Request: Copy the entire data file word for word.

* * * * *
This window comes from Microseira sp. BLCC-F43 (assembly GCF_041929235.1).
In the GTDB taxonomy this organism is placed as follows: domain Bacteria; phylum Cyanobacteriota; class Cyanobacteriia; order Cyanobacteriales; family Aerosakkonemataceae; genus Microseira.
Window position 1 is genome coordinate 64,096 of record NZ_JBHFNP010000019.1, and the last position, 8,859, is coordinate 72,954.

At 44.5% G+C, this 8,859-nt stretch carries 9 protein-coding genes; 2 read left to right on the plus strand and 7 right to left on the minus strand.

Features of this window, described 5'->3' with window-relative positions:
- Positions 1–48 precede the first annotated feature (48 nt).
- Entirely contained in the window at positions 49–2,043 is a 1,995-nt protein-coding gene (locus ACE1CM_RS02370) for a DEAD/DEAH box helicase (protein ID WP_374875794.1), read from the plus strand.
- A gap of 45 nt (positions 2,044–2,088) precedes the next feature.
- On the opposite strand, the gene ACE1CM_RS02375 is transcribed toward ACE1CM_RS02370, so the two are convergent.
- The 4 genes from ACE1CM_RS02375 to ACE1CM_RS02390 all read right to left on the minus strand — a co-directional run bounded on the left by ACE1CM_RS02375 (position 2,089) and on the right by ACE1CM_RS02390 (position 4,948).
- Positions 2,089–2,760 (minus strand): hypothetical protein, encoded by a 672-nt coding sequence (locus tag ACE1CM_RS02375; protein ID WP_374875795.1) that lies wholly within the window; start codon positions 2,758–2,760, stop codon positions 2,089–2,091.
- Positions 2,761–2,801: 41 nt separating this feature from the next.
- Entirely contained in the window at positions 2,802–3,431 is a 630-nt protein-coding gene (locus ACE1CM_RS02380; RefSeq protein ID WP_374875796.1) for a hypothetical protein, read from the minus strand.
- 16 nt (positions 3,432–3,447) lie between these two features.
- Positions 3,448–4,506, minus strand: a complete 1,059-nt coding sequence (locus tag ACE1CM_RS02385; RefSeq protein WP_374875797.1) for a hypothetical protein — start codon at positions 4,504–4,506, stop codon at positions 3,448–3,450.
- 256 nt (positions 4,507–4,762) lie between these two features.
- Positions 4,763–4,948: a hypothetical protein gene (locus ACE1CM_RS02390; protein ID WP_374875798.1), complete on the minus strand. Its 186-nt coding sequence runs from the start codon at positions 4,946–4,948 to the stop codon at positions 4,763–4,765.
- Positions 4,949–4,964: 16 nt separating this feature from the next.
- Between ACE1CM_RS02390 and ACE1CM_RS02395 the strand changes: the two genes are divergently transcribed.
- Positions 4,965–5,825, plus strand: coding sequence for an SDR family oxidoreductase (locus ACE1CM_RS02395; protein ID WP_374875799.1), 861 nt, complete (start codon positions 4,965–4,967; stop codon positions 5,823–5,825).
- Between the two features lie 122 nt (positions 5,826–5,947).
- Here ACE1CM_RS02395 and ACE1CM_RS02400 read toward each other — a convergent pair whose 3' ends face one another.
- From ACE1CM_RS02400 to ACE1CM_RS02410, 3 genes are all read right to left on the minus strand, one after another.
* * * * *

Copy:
This window comes from Microseira sp. BLCC-F43 (assembly GCF_041929235.1).
In the GTDB taxonomy this organism is placed as follows: domain Bacteria; phylum Cyanobacteriota; class Cyanobacteriia; order Cyanobacteriales; family Aerosakkonemataceae; genus Microseira.
Window position 1 is genome coordinate 64,096 of record NZ_JBHFNP010000019.1, and the last position, 8,859, is coordinate 72,954.

At 44.5% G+C, this 8,859-nt stretch carries 9 protein-coding genes; 2 read left to right on the plus strand and 7 right to left on the minus strand.

Features of this window, described 5'->3' with window-relative positions:
- Positions 1–48 precede the first annotated feature (48 nt).
- Entirely contained in the window at positions 49–2,043 is a 1,995-nt protein-coding gene (locus ACE1CM_RS02370) for a DEAD/DEAH box helicase (protein ID WP_374875794.1), read from the plus strand.
- A gap of 45 nt (positions 2,044–2,088) precedes the next feature.
- On the opposite strand, the gene ACE1CM_RS02375 is transcribed toward ACE1CM_RS02370, so the two are convergent.
- The 4 genes from ACE1CM_RS02375 to ACE1CM_RS02390 all read right to left on the minus strand — a co-directional run bounded on the left by ACE1CM_RS02375 (position 2,089) and on the right by ACE1CM_RS02390 (position 4,948).
- Positions 2,089–2,760 (minus strand): hypothetical protein, encoded by a 672-nt coding sequence (locus tag ACE1CM_RS02375; protein ID WP_374875795.1) that lies wholly within the window; start codon positions 2,758–2,760, stop codon positions 2,089–2,091.
- Positions 2,761–2,801: 41 nt separating this feature from the next.
- Entirely contained in the window at positions 2,802–3,431 is a 630-nt protein-coding gene (locus ACE1CM_RS02380; RefSeq protein ID WP_374875796.1) for a hypothetical protein, read from the minus strand.
- 16 nt (positions 3,432–3,447) lie between these two features.
- Positions 3,448–4,506, minus strand: a complete 1,059-nt coding sequence (locus tag ACE1CM_RS02385; RefSeq protein WP_374875797.1) for a hypothetical protein — start codon at positions 4,504–4,506, stop codon at positions 3,448–3,450.
- 256 nt (positions 4,507–4,762) lie between these two features.
- Positions 4,763–4,948: a hypothetical protein gene (locus ACE1CM_RS02390; protein ID WP_374875798.1), complete on the minus strand. Its 186-nt coding sequence runs from the start codon at positions 4,946–4,948 to the stop codon at positions 4,763–4,765.
- Positions 4,949–4,964: 16 nt separating this feature from the next.
- Between ACE1CM_RS02390 and ACE1CM_RS02395 the strand changes: the two genes are divergently transcribed.
- Positions 4,965–5,825, plus strand: coding sequence for an SDR family oxidoreductase (locus ACE1CM_RS02395; protein ID WP_374875799.1), 861 nt, complete (start codon positions 4,965–4,967; stop codon positions 5,823–5,825).
- Between the two features lie 122 nt (positions 5,826–5,947).
- Here ACE1CM_RS02395 and ACE1CM_RS02400 read toward each other — a convergent pair whose 3' ends face one another.
- From ACE1CM_RS02400 to ACE1CM_RS02410, 3 genes are all read right to left on the minus strand, one after another.